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Johannes BRAHMS (1833-1897)
Symphony no.1 in C minor, op.68 (1876) [42:00]
((i) Un poco sostenuto; Allegro [13:00] (ii) Andante sostenuto [9:50] (iii) Un poco allegretto e grazioso [4:20] (iv) Adagio; Allegro non troppo ma con brio [14:50])
Academic Festival Overture, op.80 (1880) [8:54]
Richard WAGNER (1813-1883)
Tristan und Isolde – Prelude to Act I (1859 version) [10:59]
Siegfried Idyll (1870) [18:36]
Berlin State Opera Orchestra/Otto Klemperer
rec. Singakademie, Berlin, June 1927 (Academic Festival Overture and Tristan und Isolde Prelude); Berlin, 1927 (Siegfried Idyll); Berlin, 1927 and 1928 (Symphony no.1)

Experience Classicsonline

Discussion of the distinctive characteristics of Otto Klemperer’s conducting tends to focus on the final phase of his long career, when many of his interpretations appeared to mirror his impassive – if not positively stern - facial expression and his physical immobility.

In fact, his best-known and most widely circulated recordings – made with the Philharmonia and New Philharmonia orchestras in the 1950s and 1960s – almost invariably attract such adjectives as “forceful”, “unwavering”, “solid” and “craggy” (the word “granite” appears with almost monotonous regularity). 

But that seriously distorts Klemperer’s overall achievement in the recording studios. Many of his early 1950s Vox discs, for instance, exhibit a far less monolithic “style”. And the interpretations preserved on this new Naxos Historical issue offer surprising and conclusive proof of the individuality and subtlety of his interpretations of core repertoire at an even earlier stage of his career. 

Klemperer’s image in the late 1920s was that of a progressive modernist. Appointed Chief Conductor of the Kroll Opera in Berlin in the very year that most of these recordings were set down and remaining in that post until 1931, Klemperer famously outraged the Nazi Party’s cultural panjandrums by focusing on works by such culturally – and often racially – suspect composers as Hindemith (Neues vom Tage, 1929), Schoenberg (Begleitmusik zu einer Lichtspielszene, 1930) and Kurt Weill.

And yet these Brahms and Wagner recordings, expertly restored to fine effect by Mark Obert-Thorn, show him to have been, at the same time, an entirely sympathetic and often quite surprisingly flexible interpreter of such late 19th century Romantic repertoire. 

From the very opening of the Brahms symphony, we are in for a surprise, for the timpanist’s strokes - far from driving all before them in the usual relentless and dominating fashion - are, while remaining the music’s key propulsive driver, far more integrated into the full orchestral mix than we generally expect. 

Of course, it might be argued that a single such instance might well be due to the inadequacies of late 1920s recording technology (even though modern restoration techniques have shown conclusively that many surviving masters have far more detail embedded in them than used to be assumed.) But further listening reveals that the C minor symphony’s opening is of an exact pattern with Klemperer’s conception of the whole work, with showy dramatics consistently eschewed in favour of lightness of touch, frequent fleetness of foot – especially in the finale - and orchestral transparency that allows the score’s finer detail to shine through. And what lovingly-presented detail there is! Just listen, for instance, to the sweetly seductive solo violin in the slow movement (from about 6:56 onwards), geműtlich almost in the manner of a Viennese café player and making a noticeably more striking contribution that usual.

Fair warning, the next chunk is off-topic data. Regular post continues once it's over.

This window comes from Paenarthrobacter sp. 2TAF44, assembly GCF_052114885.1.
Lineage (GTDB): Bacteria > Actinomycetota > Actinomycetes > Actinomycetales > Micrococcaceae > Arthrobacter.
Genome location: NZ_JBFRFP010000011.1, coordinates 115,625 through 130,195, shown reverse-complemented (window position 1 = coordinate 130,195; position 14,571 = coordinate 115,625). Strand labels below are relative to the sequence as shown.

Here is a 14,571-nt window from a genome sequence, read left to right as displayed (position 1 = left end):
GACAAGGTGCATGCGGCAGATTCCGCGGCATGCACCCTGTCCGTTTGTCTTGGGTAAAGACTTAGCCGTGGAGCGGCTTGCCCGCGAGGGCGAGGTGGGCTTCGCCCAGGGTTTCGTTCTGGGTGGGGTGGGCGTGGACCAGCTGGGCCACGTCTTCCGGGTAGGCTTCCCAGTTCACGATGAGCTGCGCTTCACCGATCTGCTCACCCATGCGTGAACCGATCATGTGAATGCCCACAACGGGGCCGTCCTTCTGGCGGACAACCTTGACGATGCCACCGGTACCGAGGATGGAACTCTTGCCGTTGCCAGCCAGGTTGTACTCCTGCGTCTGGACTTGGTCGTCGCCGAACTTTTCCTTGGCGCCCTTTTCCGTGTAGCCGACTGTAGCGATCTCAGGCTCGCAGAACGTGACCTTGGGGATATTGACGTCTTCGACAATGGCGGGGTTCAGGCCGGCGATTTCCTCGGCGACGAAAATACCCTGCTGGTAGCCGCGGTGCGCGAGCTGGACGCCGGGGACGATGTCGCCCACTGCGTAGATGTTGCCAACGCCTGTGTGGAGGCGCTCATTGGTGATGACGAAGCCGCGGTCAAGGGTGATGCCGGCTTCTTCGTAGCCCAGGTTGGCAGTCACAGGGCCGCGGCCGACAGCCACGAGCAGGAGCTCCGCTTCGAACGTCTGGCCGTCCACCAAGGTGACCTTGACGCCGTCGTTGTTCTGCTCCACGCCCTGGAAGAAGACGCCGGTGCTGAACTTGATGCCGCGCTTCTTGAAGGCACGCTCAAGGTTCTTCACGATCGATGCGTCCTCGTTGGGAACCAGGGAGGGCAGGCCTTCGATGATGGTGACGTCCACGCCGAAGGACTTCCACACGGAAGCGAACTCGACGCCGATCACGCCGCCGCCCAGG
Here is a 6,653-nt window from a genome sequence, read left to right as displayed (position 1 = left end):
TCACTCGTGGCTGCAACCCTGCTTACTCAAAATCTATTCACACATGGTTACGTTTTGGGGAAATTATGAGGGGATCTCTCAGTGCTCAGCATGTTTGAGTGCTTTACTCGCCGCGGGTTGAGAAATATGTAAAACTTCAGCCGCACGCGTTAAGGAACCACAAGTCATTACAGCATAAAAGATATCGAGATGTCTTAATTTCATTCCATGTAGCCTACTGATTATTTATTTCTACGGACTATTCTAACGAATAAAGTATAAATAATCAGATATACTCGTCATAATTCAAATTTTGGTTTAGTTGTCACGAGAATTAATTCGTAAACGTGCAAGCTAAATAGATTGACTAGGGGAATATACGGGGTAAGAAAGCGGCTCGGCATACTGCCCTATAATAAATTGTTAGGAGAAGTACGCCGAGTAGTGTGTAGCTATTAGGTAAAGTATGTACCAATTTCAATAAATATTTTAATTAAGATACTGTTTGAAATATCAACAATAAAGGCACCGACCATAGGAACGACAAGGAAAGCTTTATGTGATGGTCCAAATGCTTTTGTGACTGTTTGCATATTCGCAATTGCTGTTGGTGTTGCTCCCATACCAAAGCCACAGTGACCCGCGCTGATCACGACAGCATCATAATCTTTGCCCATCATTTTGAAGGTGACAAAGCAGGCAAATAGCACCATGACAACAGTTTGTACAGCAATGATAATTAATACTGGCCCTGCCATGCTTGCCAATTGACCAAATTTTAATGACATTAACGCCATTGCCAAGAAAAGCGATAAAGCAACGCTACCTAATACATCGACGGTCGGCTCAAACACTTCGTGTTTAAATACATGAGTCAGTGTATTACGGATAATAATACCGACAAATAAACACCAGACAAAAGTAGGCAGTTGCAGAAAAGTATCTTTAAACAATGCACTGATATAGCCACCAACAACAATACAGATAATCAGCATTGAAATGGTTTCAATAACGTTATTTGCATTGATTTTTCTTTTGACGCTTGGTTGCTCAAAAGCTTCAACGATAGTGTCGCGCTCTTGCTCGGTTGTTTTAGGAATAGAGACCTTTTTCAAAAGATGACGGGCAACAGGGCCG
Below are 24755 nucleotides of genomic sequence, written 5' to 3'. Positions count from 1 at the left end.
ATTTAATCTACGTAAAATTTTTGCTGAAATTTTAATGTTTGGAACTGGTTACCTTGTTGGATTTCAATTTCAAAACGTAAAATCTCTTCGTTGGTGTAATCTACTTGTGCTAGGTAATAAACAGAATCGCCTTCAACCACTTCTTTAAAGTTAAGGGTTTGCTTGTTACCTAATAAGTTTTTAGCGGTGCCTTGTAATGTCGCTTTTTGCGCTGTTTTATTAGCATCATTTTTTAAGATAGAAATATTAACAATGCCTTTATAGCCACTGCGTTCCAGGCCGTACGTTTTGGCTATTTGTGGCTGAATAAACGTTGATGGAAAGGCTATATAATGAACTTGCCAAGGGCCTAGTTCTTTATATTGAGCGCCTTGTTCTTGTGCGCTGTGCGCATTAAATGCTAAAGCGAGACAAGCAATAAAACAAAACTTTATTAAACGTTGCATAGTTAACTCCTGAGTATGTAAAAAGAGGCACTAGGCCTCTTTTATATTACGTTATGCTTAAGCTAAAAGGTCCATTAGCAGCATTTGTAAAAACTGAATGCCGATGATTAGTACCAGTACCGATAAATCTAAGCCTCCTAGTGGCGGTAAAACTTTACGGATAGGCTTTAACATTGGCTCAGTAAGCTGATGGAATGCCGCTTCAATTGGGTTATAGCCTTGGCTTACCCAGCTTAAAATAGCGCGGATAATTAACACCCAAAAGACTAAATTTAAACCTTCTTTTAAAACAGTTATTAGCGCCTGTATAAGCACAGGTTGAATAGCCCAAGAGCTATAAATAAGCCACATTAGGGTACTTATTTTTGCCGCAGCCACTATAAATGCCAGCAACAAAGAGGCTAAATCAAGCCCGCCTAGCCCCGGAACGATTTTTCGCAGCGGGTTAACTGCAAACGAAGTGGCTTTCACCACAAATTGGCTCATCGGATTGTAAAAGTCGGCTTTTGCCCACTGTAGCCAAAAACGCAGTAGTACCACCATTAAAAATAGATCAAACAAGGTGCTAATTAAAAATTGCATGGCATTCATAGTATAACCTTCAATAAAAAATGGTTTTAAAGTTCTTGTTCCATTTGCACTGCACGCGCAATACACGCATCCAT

This is, in fact, an interpretation which might be said to draw out the similarities to Brahms’s second symphony, rather than following the usual practice of emphasising the contrasts: Klemperer revealed not as granite, but as chalk. As such, I enjoyed it immensely. 

The performance of the Academic Festival Overture exhibits many of the same qualities. This is a piece that can easily sound somewhat episodic, but Klemperer moulds its various elements together into a coherent and musically convincing whole in which, for once, Gaudeamus Igitur does not sound like it has simply been tacked onto the end for dramatic effect. 

The Tristan Prelude is something of a disappointment – but only compared to the exceptional music-making found on this disc’s other tracks. Though just as well played, here Klemperer’s interpretation lacks individuality. The recording by the same orchestra under the much-underrated Max von Schillings, also made in 1927 (and available on Preiser Mono 90267), is, to my ears, a far more involving experience. 

That leaves us with an exquisitely shaped, well-balanced and beautifully paced performance of the Siegfried Idyll that not only demonstrates, once again, Klemperer’s fine musicianship but also showcases the Berlin orchestra’s qualities to perfection. 

Today we tend to remember the Weimar Republic’s more avant garde contributions to the arts. This disc performs an important function of reminding us that, even in an era marked by prolonged economic crisis and political instability, the German musical tradition was still being maintained at the highest levels. Indeed, having listened to this disc, many might argue that such superb and responsive musicianship puts to shame a good number of well known orchestras making recordings today.

Rob Maynard


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